Deeper Learning

Deeper Learning

Deeper Learning, A springboard to recovery and acceleration

A springboard to recovery and acceleration

by Eileen Wedegartner

As schools prepare to open their doors next month, hopes are high for a return to a “normal” year where students can be in school consistently for face-to-face learning.

From the President down to parents and students, everyone recognizes the value inherent in the school experience. Schools are not only temples of learning– they also provide social experiences, extra-curricular activities, food sustenance, and a safe haven.

While communities struggle with the return to a “new” normal, now complicated by the Delta variant, they also face the challenge of ensuring that all students have access to rigorous curriculum based on grade-level standards. On top of that, they must also clear a paved path forward for students who have lost ground during the past two disrupted years. Eager as we are to resume meeting face-to-face, we know that many challenges lie ahead.

In November 2019, the Massachusetts Department of Elementary and Secondary Education (DESE) funded a pilot program with The Kaleidoscope Collective to explore deeper learning. This was prescient on Commissioner Riley’s part. Approaching the coming school year through deeper learning may be the best way to accelerate student learning and make up for interrupted and lost learning. Schools cannot spend time reviewing surface learning that students can instantly search on the phone in their pocket.

How can educators ensure that they are providing all students with rigorous curriculum based on grade-level standards, while also furnishing struggling students with the scaffolds they need to access grade-level learning? The answer may be through a focus on deeper learning. In Teaching for Deeper Learning,* Jay McTighe, who co-authored Understanding by Design, and Harvey Silver, President of Silver Strong & Associates and Thoughtful Education Press, lay out the case for deeper learning. Most importantly, they note the following:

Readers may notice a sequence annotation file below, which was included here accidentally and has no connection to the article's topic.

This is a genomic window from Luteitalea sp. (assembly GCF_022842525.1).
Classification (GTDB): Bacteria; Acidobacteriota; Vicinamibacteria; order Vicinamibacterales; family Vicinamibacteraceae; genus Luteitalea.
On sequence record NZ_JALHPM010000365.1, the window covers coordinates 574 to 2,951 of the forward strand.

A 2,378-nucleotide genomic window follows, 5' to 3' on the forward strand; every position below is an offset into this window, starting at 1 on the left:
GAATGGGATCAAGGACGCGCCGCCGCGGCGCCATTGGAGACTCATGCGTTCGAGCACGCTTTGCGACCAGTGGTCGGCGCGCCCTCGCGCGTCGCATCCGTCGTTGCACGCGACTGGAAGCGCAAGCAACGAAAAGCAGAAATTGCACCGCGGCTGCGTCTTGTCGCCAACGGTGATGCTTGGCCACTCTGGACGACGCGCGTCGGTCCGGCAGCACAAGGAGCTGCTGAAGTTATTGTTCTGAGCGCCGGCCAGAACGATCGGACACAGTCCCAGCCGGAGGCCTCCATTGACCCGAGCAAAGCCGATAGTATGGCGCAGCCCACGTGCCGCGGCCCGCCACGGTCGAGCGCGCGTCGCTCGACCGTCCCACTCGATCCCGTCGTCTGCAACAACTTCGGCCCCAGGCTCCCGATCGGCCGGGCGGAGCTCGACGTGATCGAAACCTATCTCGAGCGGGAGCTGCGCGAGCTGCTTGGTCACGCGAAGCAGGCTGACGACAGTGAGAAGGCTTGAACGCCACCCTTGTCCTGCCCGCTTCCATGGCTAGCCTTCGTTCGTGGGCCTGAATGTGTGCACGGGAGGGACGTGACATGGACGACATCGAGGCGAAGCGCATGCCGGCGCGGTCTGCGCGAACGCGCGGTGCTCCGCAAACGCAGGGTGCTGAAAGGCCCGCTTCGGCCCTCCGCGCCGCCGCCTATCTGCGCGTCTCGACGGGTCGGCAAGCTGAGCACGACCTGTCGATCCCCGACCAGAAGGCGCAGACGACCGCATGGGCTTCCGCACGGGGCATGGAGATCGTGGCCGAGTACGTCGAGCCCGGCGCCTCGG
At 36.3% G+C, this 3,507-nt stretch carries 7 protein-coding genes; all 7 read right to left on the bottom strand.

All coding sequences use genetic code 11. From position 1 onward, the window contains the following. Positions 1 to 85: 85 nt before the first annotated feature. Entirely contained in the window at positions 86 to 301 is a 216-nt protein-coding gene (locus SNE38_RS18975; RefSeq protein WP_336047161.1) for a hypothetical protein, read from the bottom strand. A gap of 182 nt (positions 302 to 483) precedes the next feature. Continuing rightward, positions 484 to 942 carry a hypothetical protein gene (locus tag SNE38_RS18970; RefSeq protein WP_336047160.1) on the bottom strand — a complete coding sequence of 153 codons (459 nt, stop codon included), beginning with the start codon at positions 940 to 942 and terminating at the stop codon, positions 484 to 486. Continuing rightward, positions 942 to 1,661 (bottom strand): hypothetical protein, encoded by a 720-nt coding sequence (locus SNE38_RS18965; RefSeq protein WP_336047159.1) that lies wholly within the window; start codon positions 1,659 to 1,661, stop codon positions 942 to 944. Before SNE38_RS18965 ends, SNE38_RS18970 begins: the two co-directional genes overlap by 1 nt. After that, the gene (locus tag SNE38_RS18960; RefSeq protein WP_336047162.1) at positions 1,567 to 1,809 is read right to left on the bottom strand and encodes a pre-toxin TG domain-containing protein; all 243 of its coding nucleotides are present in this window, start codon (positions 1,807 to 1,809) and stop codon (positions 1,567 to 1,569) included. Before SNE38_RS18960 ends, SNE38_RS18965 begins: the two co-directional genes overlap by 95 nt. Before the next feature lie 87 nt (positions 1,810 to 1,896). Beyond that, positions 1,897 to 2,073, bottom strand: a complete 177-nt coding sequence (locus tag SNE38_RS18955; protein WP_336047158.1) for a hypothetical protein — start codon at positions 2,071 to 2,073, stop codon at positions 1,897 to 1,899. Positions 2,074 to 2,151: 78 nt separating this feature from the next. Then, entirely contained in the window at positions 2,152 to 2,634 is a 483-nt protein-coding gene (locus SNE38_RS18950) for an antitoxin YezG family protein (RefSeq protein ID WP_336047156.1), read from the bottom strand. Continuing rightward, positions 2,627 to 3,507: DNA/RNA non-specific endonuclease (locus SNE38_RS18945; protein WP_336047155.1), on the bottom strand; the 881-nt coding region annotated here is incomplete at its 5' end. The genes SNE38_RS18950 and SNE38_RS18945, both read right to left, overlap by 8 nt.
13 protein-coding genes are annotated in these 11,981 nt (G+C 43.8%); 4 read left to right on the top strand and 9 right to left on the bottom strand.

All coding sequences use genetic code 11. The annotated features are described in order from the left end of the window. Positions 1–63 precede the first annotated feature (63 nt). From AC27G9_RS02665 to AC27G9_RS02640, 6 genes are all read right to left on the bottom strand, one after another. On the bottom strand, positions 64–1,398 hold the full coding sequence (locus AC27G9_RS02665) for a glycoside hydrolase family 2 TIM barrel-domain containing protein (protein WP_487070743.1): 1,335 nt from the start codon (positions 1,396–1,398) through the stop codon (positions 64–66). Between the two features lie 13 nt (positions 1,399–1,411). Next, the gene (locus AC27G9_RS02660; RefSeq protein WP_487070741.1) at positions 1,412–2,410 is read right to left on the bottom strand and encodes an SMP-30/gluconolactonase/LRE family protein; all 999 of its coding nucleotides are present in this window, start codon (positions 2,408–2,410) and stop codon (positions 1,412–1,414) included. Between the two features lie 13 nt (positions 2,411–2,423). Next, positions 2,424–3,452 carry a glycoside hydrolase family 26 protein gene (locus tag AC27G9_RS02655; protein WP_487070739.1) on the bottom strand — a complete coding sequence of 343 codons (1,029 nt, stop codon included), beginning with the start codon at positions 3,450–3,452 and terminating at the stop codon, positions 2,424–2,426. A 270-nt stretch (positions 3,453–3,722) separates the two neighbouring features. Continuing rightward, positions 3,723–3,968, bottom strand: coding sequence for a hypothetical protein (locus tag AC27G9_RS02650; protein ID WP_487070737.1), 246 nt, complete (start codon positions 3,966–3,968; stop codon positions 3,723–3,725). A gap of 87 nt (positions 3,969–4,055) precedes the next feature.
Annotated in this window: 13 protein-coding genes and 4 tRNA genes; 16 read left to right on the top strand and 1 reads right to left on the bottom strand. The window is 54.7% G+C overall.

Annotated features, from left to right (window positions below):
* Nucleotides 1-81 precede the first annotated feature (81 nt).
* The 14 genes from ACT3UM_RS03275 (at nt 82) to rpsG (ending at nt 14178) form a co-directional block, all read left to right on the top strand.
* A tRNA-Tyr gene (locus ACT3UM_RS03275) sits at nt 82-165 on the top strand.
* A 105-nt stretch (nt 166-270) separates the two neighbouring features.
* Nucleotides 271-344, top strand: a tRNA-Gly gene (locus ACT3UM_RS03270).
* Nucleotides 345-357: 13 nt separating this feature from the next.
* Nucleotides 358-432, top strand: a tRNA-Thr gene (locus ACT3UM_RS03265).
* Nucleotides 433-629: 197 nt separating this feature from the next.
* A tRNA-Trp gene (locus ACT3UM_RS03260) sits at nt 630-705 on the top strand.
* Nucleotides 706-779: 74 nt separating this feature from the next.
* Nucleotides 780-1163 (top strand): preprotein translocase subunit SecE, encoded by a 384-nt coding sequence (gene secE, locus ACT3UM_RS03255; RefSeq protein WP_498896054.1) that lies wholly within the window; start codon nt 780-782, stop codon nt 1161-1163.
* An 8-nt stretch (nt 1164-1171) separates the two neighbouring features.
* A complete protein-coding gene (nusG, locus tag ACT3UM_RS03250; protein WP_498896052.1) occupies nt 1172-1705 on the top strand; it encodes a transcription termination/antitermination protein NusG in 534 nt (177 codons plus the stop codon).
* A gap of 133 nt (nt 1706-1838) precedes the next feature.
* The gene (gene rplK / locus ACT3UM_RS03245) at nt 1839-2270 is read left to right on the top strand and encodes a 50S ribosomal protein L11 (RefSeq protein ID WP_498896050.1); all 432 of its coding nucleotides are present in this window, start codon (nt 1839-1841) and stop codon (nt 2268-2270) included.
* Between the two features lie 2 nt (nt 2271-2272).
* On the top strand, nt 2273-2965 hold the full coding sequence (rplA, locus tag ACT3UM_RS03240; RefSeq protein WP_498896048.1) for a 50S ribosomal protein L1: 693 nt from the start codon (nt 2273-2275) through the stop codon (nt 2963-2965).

We propose that deep learning results in an enduring understanding of essential ideas and processes. However, we also contend that understanding must be “earned” by the learner. In other words, understanding is not something that teachers can transmit simply by telling. Although we can directly teach facts and procedures, understanding of conceptually larger ideas and abstract processes must be constructed in the mind of the learner. Students earn understanding through the active mental manipulation of content via higher-order thinking skills.

Teaching beyond facts and information allows teachers to get to broader ideas. In doing so, they can scaffold instruction to help students fill in gaps in background knowledge or foundation skills that surface as barriers to mastery and transfer. To ensure that deeper learning is happening in the classroom, McTighe and Silver focus on seven thinking skills that help students make learning meaningful and impact retention, retrieval, and, most importantly, transfer. Teaching for Deeper Learning dedicates a chapter to each of these skills: conceptualizing, note-making and summarizing, comparing, reading for understanding, predicting and hypothesizing, visualizing and graphic representation, and perspective-taking and empathizing.